One of the most worrying things parents can hear in the early months of a child’s school life is school is “I hate sums!” It’s crucial to enthuse your offspring with a sense of easy enthusiasm for making the numbers add up before childhood dislike becomes teenage refusal and adult inability.
Where to start, though, and how to help without confusing the issue? Usha Patel, Learning Difficulties Therapist, shares her top tips on helping infants grasp maths basics – and why growing sunflowers can help.
Parents often ask me about how to get their child interested in maths because 'they just don't get it.' The same parents go searching for a maths tutor to help bridge the ever-growing gap between their child and its peers…
…but what they don't realise is that there is a lot of help that they can give at home. Here’s some guidance:
Keep the maths language simple. Use words like 'more' for adding and 'less' for subtraction. Children can be introduced to this concept in any situation eg: more roast potatoes, more carrots, less sprouts! By using the same words over and over and using concrete materials the information slowly gets assimilated.
Establish Logical Thinking
Before an individual can acquire good mathematics skills they must have the ability to think logically. A fun and easy way to introduce logic to young children is through an activity such as baking a cake or growing sunflowers. Both examples are linear processes, in which a child needs to follow the steps in the right order before achieving the desired results. By talking about each step before and after you do it, you’re helping establish a logical thought process. This can be easily transferred to other tasks, such as organising their school bag, or what is needed for a sleepover.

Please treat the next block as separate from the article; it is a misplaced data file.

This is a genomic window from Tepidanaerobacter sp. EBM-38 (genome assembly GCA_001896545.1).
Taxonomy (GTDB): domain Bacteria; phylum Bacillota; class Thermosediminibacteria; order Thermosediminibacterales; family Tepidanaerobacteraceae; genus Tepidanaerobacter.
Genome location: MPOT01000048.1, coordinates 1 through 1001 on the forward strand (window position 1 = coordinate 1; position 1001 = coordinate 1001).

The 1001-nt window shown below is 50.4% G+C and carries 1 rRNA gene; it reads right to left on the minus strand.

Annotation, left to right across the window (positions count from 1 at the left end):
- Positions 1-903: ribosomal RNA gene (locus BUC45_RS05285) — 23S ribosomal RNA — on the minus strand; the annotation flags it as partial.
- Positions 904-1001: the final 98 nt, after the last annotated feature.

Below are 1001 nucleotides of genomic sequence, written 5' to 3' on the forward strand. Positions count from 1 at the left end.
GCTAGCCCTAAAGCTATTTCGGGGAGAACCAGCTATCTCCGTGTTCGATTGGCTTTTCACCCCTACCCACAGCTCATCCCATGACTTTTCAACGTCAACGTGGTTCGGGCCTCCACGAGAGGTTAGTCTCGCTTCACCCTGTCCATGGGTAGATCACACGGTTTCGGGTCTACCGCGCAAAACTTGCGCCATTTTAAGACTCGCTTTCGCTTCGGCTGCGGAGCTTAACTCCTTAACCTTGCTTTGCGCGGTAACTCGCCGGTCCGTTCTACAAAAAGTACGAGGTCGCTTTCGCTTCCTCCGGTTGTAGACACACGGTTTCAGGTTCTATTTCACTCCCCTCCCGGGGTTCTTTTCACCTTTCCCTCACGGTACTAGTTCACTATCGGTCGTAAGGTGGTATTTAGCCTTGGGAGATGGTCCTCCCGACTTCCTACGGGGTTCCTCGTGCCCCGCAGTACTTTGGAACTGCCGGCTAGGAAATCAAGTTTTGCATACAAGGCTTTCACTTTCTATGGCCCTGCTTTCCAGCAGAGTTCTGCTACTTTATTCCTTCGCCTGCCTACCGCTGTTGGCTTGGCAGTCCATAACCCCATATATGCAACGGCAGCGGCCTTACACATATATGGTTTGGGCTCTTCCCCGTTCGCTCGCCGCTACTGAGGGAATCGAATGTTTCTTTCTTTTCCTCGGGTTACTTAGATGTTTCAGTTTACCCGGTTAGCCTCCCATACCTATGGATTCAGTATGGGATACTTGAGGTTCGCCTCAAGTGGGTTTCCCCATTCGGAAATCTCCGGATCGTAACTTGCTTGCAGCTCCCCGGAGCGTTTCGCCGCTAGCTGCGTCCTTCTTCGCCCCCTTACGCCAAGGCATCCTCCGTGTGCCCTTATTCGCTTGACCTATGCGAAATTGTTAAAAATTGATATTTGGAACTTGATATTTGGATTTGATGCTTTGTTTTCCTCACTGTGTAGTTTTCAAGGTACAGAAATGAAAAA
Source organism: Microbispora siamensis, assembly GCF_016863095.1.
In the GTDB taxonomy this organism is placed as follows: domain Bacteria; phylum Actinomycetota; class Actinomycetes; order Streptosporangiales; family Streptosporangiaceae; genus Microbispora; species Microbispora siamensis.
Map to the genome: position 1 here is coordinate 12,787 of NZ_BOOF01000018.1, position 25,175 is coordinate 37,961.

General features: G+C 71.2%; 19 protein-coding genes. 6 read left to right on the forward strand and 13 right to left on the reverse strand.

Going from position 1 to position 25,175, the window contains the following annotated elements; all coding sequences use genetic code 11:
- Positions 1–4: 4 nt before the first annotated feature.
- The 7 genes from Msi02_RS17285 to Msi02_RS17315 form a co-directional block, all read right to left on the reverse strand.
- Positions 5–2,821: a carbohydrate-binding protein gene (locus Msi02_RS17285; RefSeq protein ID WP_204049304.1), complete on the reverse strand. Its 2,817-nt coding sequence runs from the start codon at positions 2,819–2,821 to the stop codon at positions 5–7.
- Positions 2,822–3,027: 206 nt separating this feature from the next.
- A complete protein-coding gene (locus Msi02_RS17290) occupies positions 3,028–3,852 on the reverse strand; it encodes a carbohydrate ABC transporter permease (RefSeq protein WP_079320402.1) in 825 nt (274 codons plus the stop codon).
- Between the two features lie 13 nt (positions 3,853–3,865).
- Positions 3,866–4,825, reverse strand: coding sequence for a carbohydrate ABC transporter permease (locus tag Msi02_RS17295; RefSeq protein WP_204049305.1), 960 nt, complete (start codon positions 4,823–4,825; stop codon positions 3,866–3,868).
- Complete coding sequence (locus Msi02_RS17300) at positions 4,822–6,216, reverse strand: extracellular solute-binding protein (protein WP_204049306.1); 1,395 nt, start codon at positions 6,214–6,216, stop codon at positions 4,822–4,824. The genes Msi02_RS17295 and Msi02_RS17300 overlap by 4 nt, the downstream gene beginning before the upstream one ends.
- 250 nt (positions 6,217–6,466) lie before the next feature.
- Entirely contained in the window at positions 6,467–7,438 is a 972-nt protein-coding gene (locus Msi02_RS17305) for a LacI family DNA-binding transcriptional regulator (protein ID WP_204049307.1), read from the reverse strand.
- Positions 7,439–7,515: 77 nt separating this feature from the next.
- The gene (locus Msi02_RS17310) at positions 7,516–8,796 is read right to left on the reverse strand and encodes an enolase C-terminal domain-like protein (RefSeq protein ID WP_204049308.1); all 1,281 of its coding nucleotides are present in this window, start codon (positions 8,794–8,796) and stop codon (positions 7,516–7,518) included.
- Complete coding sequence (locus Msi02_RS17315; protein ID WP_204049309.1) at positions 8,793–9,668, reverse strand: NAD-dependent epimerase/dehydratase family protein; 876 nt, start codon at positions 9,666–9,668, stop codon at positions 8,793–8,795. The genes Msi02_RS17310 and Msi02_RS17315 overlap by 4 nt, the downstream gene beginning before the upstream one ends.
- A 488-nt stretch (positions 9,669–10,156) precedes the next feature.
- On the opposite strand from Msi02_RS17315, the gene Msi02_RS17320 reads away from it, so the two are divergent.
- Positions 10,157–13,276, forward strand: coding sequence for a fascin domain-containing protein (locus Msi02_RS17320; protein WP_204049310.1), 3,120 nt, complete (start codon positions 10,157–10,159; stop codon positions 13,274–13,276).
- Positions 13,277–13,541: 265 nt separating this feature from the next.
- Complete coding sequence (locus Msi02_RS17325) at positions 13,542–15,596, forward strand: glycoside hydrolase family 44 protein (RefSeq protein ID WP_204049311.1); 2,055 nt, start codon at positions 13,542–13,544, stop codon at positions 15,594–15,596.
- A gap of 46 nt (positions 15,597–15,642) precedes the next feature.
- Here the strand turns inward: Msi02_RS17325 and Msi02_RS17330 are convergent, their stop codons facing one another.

Establish Sequential Thought Process
This is very simple. All the parent needs to do, at the end of a day and in a relaxed manner, is go through the events of the day and maybe discuss the likely events of the following day. By talking about daily activities, routines, a young child can see quickly how one thing follows another, an essential skill in understanding numbers implicitly.
Parents tell me this activity can be immensely rewarding because by replaying the events children are also celebrating their day.
Short term memory is required for maths tasks. If you’re doing sums in your head and your 'short term working memory' is poor, you won’t be able to retain the first piece of information, the mathematical function, the next piece of information – and work out the answer.
Playing memory games is crucial. A simple game of counting the number of red cars on the way home from school can be very telling. If your child constantly loses count and this is coupled with poor retention of verbal instructions, then there may be a reason to be concerned. Having a poor working memory is one of the biggest problems that can affect maths abilities. By constantly stretching memory capacity and specialist training, however, it can be strengthened.
The language of mathematics is often a stumbling block, with so many words to describe each mathematical function. When your child understands the basic concepts of 'more’ and 'less,' these can be interchanged with forwards or backwards when counting. Doing this combines logic, sequence and memory. Having the basics in place can also allow you to introduce more words to describe the same function: 'add', 'together' and 'plus’, are essentially the same thing.
Finally, learning should be fun. When we are relaxed we absorb what we learn more easily. The funnier the delivery, the more quickly it will stick. Make maths amusing, and half the battle will be won. Believe me, I speak from experience.